It is hardly surprising that virtual games representations of species being often recapitulate the premises of the cybercapitalist system that produces them. Consider the elements of Pokemon, wildly popular amongst schoolchildren: players raise and train mutant creatures for combative competition with each other, in an elaborate system of trading transactions and intellectual property rights; the medium is digital; the orientation is multinational. Could there be any better metaphor - or socialization process - for the operations of global e-capital, in which the new frontier of accumulation and warfare is the bioengineering of viruses, plants, animals and humans? See Ellen Seiter, “Gotta Catch `Em All - Pokemon”: Problems in the Study of Children’s Global Multi-Media.” Paper presented at the conference “Research in Childhood, Sociology, Culture and History,” Oct. 1999 at the University of Southern Denmark.

The attraction of virtual play is the possibility of things being different. And this is a prospect in which some sections of a generation raised on interactive games now seem to have an interest. Cyberactivism and hacktivism by so-called “anti-globalization” movements - actually largely movements of “counter-globalization, “alternative globalization,” or “globalization from below” - foreground the possibilities of reappropriating digital technologies. Boosters of global capital rhapsodize about the iconoclasm of “Nintendo kids” without reckoning that their activities might to extend to a critique of a world borderless only for business of the sort mounted by the electrohippies of Seattle and cyberspace Zapatistas. In such a context, we can ask whether interactive gaming points to social possibilities other than–perhaps even “beyond”–cybercapitalism.

One possibility, of course, is to take piracy and free software phenomena as harbingers of “dot.communism.” This is an idea that has recently been audaciously developed by Richard Barbrook and others, in a manner with which I am broadly sympathetic. However, dependence on open source and Napster-style networks leaves so many questions about the organization of non-digital goods (not to mention digital infrastructures) unresolved that I want to take the discussion of “dot.communism” beyond the romance of piracy, and into an apparently much more prosaic and unpopular realm: planning.

Since the collapse of the USSR it is widely held today that on this issue there exist only two options: the Free Market or the Command State (decisively discredited by the despotism of previously existing socialism). The failure of the Command State is a consequence not only of the enormous possibility for bureaucratic corruption, but even more fundamentally, of the sheer enormity of the calculus involved in comprehensive economic coordination. The strong (and, many believe, unanswered) challenge posed by Frederick Hayek and Ludwig von Mies to their socialist opponents in the “calculation debate” is that of the impossibility of processing the quanta of data necessary for comprehensive planning through the “single brain” of the centralized state. The best statement of this view remains F.A. Hayek, “The Use of Knowledge in Society.” American Economic Review 35 (1945): 519-30. For a fascination discussion of and rebuttal of Hayek, see Wainwright.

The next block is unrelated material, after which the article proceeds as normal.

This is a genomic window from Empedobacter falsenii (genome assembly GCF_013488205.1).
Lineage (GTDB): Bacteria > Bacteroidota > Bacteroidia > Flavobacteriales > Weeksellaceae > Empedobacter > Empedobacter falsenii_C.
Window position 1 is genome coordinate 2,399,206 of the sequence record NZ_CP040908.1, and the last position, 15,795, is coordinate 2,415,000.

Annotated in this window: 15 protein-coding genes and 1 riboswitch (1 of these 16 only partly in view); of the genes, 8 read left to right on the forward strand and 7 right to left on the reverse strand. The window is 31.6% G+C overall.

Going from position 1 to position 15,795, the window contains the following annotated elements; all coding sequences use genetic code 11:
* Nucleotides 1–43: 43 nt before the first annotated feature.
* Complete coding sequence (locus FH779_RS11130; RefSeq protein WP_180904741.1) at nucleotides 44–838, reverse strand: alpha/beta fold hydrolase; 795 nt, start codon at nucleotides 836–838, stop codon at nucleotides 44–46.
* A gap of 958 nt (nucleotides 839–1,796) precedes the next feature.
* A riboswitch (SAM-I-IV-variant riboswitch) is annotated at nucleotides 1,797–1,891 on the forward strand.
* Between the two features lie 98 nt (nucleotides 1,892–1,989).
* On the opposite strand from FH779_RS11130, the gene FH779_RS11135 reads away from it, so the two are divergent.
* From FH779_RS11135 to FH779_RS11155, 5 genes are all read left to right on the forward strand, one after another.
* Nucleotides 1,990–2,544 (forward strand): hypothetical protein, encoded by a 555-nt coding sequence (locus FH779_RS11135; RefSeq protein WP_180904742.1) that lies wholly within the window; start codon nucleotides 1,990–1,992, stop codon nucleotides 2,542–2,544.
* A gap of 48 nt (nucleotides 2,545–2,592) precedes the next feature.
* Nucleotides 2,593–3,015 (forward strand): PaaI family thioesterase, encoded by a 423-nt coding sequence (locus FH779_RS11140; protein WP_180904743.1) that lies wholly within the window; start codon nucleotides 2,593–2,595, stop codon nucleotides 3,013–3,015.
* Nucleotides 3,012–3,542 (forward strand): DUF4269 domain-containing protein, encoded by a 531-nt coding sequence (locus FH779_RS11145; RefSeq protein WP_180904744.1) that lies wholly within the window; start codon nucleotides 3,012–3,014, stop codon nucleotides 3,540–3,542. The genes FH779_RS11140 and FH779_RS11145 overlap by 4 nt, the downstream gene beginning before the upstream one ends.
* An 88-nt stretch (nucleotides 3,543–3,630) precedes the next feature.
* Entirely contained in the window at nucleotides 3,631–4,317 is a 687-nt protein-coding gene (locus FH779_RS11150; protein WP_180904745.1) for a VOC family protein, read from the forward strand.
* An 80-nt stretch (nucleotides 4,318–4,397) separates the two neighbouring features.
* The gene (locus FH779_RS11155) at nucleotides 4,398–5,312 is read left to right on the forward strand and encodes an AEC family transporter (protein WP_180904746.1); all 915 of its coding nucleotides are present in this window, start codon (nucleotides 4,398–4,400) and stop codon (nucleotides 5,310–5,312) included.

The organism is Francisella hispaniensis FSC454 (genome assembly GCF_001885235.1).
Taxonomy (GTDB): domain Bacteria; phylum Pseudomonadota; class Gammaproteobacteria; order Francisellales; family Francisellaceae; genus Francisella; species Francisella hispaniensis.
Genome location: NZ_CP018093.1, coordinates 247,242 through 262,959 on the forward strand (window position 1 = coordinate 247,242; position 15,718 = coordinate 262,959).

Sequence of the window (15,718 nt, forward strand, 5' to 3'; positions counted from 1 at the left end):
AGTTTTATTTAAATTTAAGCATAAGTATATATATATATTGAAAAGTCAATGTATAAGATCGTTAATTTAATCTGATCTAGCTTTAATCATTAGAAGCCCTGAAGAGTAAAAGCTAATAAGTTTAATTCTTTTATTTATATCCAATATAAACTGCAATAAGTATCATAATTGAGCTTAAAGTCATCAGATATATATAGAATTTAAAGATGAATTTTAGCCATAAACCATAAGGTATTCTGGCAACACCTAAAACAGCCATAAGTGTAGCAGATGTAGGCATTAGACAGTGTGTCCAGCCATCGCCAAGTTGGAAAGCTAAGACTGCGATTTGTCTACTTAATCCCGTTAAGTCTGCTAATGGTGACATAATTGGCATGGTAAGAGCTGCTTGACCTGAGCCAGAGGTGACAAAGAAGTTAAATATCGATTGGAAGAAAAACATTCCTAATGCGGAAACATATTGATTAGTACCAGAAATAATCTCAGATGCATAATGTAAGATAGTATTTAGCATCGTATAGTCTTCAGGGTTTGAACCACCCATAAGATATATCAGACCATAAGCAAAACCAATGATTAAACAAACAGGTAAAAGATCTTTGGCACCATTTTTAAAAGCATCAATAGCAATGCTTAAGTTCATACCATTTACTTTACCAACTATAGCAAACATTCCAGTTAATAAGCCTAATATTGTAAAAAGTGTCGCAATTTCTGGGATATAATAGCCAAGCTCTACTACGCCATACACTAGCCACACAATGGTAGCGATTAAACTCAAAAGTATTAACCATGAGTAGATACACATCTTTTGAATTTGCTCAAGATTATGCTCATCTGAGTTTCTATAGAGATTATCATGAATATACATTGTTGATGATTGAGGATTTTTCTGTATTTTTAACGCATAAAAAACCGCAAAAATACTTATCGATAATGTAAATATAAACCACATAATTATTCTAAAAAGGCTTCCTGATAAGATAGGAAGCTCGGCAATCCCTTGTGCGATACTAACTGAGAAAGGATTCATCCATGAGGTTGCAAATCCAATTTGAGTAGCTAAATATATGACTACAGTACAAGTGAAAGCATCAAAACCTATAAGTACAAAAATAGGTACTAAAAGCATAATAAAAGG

There is a third way, periodically proposed by the anti-authoritarian left: decentralized democratic planning, sometimes known as participatory economics. The usual objection is that the volume and complexity of information required to plan a modern economy could never be processed in time to allow either democracy or participation: Oscar Wilde’s quip that “socialism is a good idea, but it takes too many evenings” springs to mind. But the emergence of highly distributed, very fast information systems throws this rebuttal into question.

Over the last decade radical economists such as Dianne Elson, Michael Albert and Robin Hahnel, Paul Cockshott and Allin Cottrell have raised the issue of how digital networks can be used to coordinate highly decentralized forms of economic planning. Dianne Elson, “Market Socialism or Socializing the Market?” New Left Review 172 (1987). Michael Albert and Robin Hahnel, The Political Economy of Participatory Economics (Princeton: Princeton University Press, 1991), and Looking Forward: Participatory Economics for the Twenty First Century (Boston: South End Press, 1991); Paul Cockshott and Allin Cottrell, Toward a New Socialism (Nottingham: Spokesman). See also Andy Pollack, “Information Technology and Socialist Self-Management.” In Capitalism and the Information Age: The Political Economy of the Global Communication Revolution, eds. Robert McChesney, Ellen Meiksins Wood and John Bellamy Foster (New York: Monthly Review). Their proposals range from loose governmental directives backed by high levels of public disclosure about labor, environmental and production costs, to more complex systems iteratively matching needs and production between assemblies at many levels of local, regional and transnational collectivity. What all share, however, is the suggestion that the information technologies deployed to create “friction free” capitalism - just-in-time systems, customer-supplier networks, easy to use accounting programs - open the way to an inverse result, namely the subjugation of market to plan without the hypertrophy of a centralized state.